In this section we discuss Cayman Islands immigration and entry requirements for all those wanting to visit Cayman as a tourist and those wanting to move here as a new resident.
If you are a visitor we discuss how many days you can come for a visit and what additional time you get if you can show you own a property here. We discuss how you can come here and what happens if you decide you want to stay and work here. Then we details all the different work permit options along with what you will need to submit and who has to pay for the permits (your employer not you). For the person who has lived in Cayman for nine years we detail how to apply for Permanent Residency (PR) and what happens to the person who does not think they will qualify (they get rolled over for 12 months). We give the new arrival, who thinks they may want to stay in Cayman forever, great tips on what and how to prepare in advance for their Permanent Residency application. For the person who has just married a Caymanian we explain how you cannot apply for a work permit and must instead apply for an Employment Rights Certificate as the Spouse of a Caymanian. An easy process but it involves a ton of paperwork. Tip: get prepared before you get married! For the wealthy retiree we have a category just for you – a Certificate of Permanent Residency for Persons of Independent Means. We love people in this category and there are a lot of you here in Cayman, so you will be in good company! There are also Permanent Residency categories for those who invest substantially in businesses in Cayman. Then for the people who have been here for 15 years (and has had PR for 5 years) we discuss how you can become Naturalised and in due course acquire the Right to be Caymanian and get a British passport as an British Overseas Territory Citizen.The process, to this point, is slow and not unduly onerous but it is definitely worthwhile! Cayman is a phenomenal place to live, work, raise your children and grown old!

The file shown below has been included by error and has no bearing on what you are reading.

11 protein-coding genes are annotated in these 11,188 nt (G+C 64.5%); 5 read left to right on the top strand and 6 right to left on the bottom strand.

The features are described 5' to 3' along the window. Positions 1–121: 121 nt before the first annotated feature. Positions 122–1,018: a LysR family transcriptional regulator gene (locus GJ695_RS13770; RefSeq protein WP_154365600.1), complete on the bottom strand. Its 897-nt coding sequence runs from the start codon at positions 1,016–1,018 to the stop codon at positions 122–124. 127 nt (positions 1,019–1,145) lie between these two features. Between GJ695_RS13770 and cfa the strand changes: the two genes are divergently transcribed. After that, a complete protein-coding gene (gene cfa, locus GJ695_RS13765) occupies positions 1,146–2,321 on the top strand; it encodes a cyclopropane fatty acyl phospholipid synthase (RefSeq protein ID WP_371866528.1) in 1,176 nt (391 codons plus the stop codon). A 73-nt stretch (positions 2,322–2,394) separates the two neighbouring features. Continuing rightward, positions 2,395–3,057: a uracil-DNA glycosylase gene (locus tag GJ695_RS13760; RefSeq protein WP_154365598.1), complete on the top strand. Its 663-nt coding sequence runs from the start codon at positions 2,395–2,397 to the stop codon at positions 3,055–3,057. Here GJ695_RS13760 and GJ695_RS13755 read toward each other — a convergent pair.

But first, before we get ahead of ourselves, let’s start at the very beginning and assess the exact steps needed in the process of becoming a legal resident, starting out as a ‘New Arrival’.
Every new arrival to the Cayman Islands falls under one of two categories: those with Cayman connections (e.g. those marred to a Caymanian) and those without Cayman connections (e.g. not married or related to a Caymanian). Here we explain these two categories in-depth.
We are often asked how many days, as a visitor, one can stay in the Cayman Islands. Under the law a person that has no other basis to enter the Cayman Islands (i.e. a Work Permit) and with no right to residence (i.e. is married to a Caymanian) may be admitted as visitors for up to a total of six months, with extensions permissible thereafter.